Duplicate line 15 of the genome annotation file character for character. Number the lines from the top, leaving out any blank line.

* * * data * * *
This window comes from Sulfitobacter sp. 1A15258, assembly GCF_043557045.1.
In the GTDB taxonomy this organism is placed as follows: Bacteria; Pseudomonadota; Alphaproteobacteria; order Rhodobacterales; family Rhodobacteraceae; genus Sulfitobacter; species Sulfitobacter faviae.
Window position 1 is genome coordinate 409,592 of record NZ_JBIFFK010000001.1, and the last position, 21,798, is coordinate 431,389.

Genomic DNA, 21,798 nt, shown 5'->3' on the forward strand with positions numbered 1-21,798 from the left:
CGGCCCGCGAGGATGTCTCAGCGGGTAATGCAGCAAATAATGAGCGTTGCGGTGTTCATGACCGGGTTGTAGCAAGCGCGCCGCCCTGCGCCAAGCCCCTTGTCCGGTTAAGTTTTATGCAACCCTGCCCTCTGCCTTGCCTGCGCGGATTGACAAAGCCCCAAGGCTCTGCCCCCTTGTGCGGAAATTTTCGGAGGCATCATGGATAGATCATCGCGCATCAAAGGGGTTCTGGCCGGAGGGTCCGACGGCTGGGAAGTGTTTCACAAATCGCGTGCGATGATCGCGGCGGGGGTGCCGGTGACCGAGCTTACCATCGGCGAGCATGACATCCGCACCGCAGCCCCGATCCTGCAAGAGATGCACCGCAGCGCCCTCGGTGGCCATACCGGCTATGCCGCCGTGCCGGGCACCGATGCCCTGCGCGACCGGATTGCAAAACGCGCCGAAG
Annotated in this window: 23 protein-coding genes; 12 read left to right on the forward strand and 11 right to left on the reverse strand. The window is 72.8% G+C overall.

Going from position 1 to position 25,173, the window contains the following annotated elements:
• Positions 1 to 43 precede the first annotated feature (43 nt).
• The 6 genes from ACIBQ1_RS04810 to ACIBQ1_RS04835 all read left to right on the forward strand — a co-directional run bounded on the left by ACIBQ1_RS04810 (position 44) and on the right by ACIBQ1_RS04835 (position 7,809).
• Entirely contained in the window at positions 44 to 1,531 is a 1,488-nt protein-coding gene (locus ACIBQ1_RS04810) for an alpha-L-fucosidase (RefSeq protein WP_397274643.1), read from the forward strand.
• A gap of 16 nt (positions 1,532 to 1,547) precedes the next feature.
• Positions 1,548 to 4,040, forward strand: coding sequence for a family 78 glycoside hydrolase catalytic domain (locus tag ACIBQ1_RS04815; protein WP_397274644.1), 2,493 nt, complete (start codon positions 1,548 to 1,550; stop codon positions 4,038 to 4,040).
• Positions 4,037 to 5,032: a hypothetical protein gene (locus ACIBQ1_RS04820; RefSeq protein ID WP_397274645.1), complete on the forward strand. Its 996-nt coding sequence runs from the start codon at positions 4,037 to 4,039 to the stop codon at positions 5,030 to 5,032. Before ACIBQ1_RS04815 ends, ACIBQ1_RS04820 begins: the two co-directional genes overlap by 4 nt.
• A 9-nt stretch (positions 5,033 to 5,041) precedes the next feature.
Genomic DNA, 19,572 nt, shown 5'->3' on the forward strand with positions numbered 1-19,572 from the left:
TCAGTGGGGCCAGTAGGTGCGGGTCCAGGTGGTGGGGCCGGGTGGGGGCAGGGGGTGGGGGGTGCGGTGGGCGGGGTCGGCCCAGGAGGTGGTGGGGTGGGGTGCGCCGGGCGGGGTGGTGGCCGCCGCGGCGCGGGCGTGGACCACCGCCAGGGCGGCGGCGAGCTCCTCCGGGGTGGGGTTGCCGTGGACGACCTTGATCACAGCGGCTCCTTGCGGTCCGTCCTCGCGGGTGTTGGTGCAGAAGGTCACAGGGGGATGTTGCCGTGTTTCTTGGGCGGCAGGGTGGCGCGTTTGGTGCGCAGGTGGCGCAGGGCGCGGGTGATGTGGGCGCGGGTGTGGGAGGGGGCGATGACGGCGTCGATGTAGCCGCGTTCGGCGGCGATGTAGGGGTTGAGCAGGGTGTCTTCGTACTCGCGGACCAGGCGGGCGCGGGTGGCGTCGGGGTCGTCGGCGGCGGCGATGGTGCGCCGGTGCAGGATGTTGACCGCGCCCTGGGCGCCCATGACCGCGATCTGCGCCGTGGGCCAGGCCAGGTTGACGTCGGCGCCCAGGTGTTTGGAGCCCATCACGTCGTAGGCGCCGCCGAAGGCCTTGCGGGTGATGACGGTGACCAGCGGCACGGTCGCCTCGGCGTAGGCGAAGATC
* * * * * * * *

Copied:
Genomic DNA, 19,572 nt, shown 5'->3' on the forward strand with positions numbered 1-19,572 from the left: